Did anyone see the Rolling Stone article?

-on the death of hi fidelity? It looks like things will be getting much worse for us. I find it odd that people are going ape over High Definition T.V.'s but are starting to care less about good sound quality.
That's what they said 20 years ago when home theater was coming onto the scene.
old news....as a culture, art and music are not perceived as being worth much, if anything. the only way you change this is in our schools.......whatever happened to glee club, and music appreciation classes?
I find that in this culture where everything is becoming more accessible and portable, people just like gadgets that distract them. They don't care about putting in quality, but they want quality in return.

Sounds strange, but let me make myself clear-I have always hated cellphones. My friends would always rant and rave about me needing one, but I figured out why. It is their excuse for being late all of the time or just purposely not being where they are supposed to be.

Also, listen in on an average cellphone conversation-

Ex.#1-"Hi, I'm calling to see if mommy cooked."

Ex.#2-Person already 15 minutes late to an appointment and is 30 minutes away from destination-
"Yeah, whats' up? I'm almost there-I'll see you in 5 minutes!!"

Or my favorites-someone is talking on the phone when they should be paying attention to what they are doing and/or where they are going, like crossing the street.

People want to be distracted by all this because it makes them feel busy and important, but the bottom line is good audio demands your attention, it demands that you put in as much if not more than what you expect out of it, and the average person is not capable of this.

This is why so many marriages end in divorce and why people cannot get into what the soul of a good sound system is-your input.

I know none of my friends care that I only make purchases depending on whether the music was remastered or not. Quality is important to me, as is taking care of my cd collection and my system and getting to know the history of the artists and the movements they are/were a part of.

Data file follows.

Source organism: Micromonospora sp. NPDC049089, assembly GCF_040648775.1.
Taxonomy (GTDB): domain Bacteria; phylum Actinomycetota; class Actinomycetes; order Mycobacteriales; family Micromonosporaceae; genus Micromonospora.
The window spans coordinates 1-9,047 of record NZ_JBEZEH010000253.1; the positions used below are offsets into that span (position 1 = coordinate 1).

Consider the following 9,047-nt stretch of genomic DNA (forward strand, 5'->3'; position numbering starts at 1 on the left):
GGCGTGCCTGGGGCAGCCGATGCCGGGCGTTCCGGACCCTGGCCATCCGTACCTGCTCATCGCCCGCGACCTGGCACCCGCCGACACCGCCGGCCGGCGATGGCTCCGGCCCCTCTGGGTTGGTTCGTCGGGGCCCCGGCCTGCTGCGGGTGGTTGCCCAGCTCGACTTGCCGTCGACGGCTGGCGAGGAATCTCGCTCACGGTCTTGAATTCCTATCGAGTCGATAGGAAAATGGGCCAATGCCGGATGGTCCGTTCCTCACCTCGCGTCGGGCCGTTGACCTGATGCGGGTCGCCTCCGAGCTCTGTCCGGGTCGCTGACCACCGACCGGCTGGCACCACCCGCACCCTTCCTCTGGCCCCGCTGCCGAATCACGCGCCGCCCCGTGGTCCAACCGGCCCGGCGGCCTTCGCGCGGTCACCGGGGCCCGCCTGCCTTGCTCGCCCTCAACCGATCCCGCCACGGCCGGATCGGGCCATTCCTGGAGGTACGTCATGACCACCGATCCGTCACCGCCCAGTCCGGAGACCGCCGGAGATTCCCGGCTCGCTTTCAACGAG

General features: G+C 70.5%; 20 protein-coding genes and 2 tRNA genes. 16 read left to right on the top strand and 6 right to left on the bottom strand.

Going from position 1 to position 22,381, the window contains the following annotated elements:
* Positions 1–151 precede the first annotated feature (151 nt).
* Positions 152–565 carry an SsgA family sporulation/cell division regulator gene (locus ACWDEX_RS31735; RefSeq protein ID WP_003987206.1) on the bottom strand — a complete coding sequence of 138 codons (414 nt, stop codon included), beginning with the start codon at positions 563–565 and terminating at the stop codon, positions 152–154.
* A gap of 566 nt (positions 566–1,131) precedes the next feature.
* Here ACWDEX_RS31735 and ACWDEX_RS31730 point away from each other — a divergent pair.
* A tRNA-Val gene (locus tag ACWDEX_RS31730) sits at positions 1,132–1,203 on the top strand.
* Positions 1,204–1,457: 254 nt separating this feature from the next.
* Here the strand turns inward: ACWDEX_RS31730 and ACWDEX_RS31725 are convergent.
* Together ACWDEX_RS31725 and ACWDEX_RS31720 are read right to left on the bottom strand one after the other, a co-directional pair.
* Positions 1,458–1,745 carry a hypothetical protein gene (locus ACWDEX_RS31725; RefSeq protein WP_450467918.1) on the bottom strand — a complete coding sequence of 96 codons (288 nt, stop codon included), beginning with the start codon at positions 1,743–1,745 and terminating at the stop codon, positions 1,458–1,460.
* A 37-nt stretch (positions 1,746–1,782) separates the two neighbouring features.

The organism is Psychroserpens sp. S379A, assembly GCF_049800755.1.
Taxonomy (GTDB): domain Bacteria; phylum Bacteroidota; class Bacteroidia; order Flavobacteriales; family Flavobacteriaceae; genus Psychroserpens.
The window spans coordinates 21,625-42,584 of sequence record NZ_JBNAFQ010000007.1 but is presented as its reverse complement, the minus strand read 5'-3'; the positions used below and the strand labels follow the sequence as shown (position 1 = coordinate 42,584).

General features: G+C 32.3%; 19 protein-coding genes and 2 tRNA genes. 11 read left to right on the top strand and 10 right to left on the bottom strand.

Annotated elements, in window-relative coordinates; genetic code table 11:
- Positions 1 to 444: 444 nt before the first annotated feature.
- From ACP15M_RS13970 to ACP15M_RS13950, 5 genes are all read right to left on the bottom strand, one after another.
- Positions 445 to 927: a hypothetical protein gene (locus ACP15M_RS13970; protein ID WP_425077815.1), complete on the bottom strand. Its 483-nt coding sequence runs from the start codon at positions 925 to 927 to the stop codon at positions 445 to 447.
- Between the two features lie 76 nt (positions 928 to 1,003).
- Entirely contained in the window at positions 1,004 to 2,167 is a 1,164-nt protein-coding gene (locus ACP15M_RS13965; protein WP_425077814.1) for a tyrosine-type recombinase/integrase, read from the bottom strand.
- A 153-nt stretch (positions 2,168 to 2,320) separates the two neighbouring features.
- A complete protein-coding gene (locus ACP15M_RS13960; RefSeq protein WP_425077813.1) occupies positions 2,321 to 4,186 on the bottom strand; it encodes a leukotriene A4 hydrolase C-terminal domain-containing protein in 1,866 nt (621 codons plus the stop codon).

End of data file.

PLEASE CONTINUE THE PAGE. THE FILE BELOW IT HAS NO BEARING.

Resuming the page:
But there will always be people like me-small in number, but we matter to those who are coming out with high-end audio equipment.

And I finally purchased a cellphone for emergencies, like calling home to find out if anyone bothered to cook or not.
can you describe the article in a bit more detail, as i don't subscribe to RS (or watch much TV)? thanks.
PS- i know i'm an INCREDIBLE BORE, but i have to reiterate that i enjoy RADIO news and entertainment more than TV.
"can you describe the article in a bit more detail, as i don't subscribe to RS (or watch much TV)? thanks."
It was about how engineers are now mastering the music for these ipods and small computer speakers right in the studio. So it seems to me we may be longing for the days of the cd's made in the 80's. It was giving examples of albums that were compressed in the studio vs. ones not compressed and how this could be the future of mastering. Basically it was saying people just don't care about sound quality anymore. I realize most of us already know this - but I found it particularly poignant since I just got a new SACD player the week it came out. At least before you just had to find the best stereo you could afford to listen to your music. Now you're going to have to pay a premium for what should just be the standard quality in CD, LP's etc.
This goes back to an old post I made where I thought that there is TOO MUCH music (noise) all the time wherever you go - supermarket, restaurant, gas station, everywhere - and all very poor quality. No silence or just the sound of life. It's crappy music blaring at everyone from every direction, all the time. So, then what value is there to music? To most people it is just background noise, they have never heard anything better and want this noise as cheaply as possible, to I guess drown out the sounds of life. Buy what you can now, it's only going to get worse. But one can hope I guess.
Maybe the real question is if anything in Rolling Stone has any real validity. I don't know an adult over 40 that even reads that rag. And I rarely see it on news stands. Sure there are always doomsayers yapping about how CDs and the music industry are dying. But how many of them really know anything?
And if the music business is so bad, why are major act concerts bringing in big dollars everywhere. We were just at a sold out Billy Joel concert three weeks ago - and the cheap tickets started at $65.00.
As far as mastering music for crappy playback systems goes, that's been happening since at least the 70's. I remember seeing a rare glimpse of the goings on in a recording studio during a Hall & Oates(?) session. The producer was doing a mixdown using these pathetic little speakers. He said he did this because the big speakers made everything sound good. Uh huh.